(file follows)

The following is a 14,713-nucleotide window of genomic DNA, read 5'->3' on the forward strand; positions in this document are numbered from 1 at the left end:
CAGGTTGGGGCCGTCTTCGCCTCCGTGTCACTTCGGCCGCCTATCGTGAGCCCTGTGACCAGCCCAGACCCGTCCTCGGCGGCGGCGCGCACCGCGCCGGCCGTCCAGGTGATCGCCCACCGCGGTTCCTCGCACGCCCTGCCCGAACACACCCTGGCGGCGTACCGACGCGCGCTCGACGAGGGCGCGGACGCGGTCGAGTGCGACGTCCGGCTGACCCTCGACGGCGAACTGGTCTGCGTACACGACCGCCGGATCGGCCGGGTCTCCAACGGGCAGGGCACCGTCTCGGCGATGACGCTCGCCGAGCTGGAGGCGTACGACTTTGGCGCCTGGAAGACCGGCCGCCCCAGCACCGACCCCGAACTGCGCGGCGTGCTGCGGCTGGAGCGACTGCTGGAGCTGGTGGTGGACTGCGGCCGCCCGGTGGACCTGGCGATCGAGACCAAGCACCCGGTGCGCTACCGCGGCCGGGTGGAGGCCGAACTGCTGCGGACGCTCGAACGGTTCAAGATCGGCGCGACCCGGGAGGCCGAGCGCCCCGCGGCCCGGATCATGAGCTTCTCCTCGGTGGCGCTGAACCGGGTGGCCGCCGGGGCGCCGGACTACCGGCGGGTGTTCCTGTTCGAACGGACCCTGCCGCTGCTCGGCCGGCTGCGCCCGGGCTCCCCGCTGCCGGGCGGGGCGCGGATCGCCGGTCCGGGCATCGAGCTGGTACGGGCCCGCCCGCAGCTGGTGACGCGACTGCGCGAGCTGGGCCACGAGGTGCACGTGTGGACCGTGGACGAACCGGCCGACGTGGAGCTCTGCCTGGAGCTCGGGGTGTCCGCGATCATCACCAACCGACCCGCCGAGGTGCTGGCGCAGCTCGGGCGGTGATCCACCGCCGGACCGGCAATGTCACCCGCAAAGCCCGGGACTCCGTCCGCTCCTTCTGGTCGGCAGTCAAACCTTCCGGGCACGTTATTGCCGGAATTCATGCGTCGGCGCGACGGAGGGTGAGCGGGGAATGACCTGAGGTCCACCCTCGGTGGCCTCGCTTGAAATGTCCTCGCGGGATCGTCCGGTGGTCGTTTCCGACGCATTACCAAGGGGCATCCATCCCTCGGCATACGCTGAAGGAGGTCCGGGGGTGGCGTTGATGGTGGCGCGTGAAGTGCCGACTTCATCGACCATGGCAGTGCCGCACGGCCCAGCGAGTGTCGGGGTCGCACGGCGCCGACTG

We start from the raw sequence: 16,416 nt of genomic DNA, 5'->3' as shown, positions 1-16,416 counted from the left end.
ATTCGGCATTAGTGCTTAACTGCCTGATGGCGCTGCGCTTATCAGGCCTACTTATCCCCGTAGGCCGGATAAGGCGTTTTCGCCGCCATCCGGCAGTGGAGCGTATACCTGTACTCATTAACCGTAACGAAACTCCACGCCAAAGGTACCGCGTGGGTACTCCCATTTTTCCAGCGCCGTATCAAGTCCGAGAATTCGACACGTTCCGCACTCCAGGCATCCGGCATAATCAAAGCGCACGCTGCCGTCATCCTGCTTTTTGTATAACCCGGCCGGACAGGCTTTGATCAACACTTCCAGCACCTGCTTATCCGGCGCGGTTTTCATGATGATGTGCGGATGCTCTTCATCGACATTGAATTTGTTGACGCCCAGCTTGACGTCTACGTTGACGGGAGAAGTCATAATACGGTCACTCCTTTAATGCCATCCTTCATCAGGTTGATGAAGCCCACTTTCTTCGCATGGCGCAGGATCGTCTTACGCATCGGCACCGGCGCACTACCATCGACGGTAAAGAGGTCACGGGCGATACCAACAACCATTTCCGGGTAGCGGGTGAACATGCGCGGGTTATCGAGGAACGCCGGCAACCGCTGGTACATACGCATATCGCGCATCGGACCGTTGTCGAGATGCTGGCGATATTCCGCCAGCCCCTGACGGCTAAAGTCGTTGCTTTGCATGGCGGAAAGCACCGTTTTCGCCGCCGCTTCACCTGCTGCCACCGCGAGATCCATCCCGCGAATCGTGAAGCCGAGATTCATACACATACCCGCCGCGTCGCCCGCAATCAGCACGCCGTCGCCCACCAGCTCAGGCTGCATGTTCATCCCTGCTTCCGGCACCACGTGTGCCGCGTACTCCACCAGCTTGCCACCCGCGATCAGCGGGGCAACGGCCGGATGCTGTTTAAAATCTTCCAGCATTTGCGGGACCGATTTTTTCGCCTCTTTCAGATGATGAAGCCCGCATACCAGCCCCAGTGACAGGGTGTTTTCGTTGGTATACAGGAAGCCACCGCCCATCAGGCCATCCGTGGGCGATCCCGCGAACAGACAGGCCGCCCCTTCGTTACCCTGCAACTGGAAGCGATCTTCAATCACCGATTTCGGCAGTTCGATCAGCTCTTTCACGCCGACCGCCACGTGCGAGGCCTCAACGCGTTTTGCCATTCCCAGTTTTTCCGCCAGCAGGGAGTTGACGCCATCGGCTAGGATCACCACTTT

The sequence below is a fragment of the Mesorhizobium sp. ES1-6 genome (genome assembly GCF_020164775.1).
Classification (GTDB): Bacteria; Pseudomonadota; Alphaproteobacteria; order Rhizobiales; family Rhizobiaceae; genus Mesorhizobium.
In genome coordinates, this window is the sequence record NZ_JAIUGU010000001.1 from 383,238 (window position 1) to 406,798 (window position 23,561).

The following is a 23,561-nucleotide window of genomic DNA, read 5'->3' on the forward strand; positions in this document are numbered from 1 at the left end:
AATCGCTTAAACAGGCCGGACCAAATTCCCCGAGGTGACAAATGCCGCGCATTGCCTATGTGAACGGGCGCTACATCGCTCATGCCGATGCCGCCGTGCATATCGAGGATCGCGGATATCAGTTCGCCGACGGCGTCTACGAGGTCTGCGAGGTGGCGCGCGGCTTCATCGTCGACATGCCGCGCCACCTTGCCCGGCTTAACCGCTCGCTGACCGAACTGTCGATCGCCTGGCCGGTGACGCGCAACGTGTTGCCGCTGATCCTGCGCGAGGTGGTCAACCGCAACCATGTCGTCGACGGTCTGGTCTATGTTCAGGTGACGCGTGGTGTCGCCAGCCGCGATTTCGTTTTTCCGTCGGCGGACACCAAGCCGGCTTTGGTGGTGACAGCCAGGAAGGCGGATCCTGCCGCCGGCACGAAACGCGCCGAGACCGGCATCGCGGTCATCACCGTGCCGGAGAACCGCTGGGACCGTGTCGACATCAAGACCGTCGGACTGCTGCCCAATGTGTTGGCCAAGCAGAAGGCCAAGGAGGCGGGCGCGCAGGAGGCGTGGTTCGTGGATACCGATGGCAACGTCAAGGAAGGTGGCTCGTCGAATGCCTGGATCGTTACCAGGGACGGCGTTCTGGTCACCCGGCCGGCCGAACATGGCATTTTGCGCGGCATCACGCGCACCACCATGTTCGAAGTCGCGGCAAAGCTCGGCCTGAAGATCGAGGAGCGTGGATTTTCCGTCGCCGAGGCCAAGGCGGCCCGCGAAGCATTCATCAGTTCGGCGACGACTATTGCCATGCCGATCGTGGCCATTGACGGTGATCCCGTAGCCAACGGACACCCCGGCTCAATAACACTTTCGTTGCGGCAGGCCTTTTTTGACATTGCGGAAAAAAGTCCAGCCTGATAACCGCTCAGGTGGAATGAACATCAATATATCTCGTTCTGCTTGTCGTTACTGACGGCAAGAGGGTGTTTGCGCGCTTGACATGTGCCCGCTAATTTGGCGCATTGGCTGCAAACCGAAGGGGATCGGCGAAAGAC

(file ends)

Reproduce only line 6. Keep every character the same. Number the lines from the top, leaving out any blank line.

Classification (GTDB): Bacteria; Pseudomonadota; Alphaproteobacteria; order Rhizobiales; family Rhizobiaceae; genus Mesorhizobium.